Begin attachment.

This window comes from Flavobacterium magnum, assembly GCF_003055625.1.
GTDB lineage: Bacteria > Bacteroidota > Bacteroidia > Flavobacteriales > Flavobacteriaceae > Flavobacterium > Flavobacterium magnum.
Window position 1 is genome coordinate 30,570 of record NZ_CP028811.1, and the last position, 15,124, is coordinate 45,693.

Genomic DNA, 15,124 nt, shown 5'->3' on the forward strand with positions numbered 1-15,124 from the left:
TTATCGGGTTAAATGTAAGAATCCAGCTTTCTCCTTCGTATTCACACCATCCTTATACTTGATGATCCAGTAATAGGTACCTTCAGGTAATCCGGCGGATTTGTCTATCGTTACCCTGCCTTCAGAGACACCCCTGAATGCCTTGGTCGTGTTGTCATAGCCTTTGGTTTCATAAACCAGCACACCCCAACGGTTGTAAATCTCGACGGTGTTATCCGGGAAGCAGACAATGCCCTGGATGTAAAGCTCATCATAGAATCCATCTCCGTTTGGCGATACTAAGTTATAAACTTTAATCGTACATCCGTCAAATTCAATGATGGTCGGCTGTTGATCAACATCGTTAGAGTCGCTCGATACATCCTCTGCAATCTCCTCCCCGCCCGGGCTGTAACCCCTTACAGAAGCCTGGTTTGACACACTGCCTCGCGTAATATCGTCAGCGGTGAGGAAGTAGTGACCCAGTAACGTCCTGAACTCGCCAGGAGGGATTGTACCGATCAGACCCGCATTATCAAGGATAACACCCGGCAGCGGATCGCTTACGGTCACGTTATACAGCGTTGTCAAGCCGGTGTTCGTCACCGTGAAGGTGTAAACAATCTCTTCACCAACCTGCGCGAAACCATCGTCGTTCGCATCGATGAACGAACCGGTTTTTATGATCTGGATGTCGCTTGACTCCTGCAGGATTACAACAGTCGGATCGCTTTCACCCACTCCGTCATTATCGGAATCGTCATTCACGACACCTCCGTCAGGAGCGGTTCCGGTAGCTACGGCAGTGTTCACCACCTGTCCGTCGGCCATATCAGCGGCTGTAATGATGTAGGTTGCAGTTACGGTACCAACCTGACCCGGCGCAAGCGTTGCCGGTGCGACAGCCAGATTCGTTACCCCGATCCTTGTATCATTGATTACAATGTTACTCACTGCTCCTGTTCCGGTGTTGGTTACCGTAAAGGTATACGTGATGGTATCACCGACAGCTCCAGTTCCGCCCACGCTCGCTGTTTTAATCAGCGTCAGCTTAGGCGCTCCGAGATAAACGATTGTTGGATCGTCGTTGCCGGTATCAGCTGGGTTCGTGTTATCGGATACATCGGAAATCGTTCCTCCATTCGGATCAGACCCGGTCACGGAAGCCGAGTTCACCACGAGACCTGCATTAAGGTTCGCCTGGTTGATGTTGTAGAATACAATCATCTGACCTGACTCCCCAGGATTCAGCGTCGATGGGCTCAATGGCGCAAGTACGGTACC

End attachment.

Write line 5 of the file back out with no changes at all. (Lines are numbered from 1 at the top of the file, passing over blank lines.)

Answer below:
TTATCGGGTTAAATGTAAGAATCCAGCTTTCTCCTTCGTATTCACACCATCCTTATACTTGATGATCCAGTAATAGGTACCTTCAGGTAATCCGGCGGATTTGTCTATCGTTACCCTGCCTTCAGAGACACCCCTGAATGCCTTGGTCGTGTTGTCATAGCCTTTGGTTTCATAAACCAGCACACCCCAACGGTTGTAAATCTCGACGGTGTTATCCGGGAAGCAGACAATGCCCTGGATGTAAAGCTCATCATAGAATCCATCTCCGTTTGGCGATACTAAGTTATAAACTTTAATCGTACATCCGTCAAATTCAATGATGGTCGGCTGTTGATCAACATCGTTAGAGTCGCTCGATACATCCTCTGCAATCTCCTCCCCGCCCGGGCTGTAACCCCTTACAGAAGCCTGGTTTGACACACTGCCTCGCGTAATATCGTCAGCGGTGAGGAAGTAGTGACCCAGTAACGTCCTGAACTCGCCAGGAGGGATTGTACCGATCAGACCCGCATTATCAAGGATAACACCCGGCAGCGGATCGCTTACGGTCACGTTATACAGCGTTGTCAAGCCGGTGTTCGTCACCGTGAAGGTGTAAACAATCTCTTCACCAACCTGCGCGAAACCATCGTCGTTCGCATCGATGAACGAACCGGTTTTTATGATCTGGATGTCGCTTGACTCCTGCAGGATTACAACAGTCGGATCGCTTTCACCCACTCCGTCATTATCGGAATCGTCATTCACGACACCTCCGTCAGGAGCGGTTCCGGTAGCTACGGCAGTGTTCACCACCTGTCCGTCGGCCATATCAGCGGCTGTAATGATGTAGGTTGCAGTTACGGTACCAACCTGACCCGGCGCAAGCGTTGCCGGTGCGACAGCCAGATTCGTTACCCCGATCCTTGTATCATTGATTACAATGTTACTCACTGCTCCTGTTCCGGTGTTGGTTACCGTAAAGGTATACGTGATGGTATCACCGACAGCTCCAGTTCCGCCCACGCTCGCTGTTTTAATCAGCGTCAGCTTAGGCGCTCCGAGATAAACGATTGTTGGATCGTCGTTGCCGGTATCAGCTGGGTTCGTGTTATCGGATACATCGGAAATCGTTCCTCCATTCGGATCAGACCCGGTCACGGAAGCCGAGTTCACCACGAGACCTGCATTAAGGTTCGCCTGGTTGATGTTGTAGAATACAATCATCTGACCTGACTCCCCAGGATTCAGCGTCGATGGGCTCAATGGCGCAAGTACGGTACC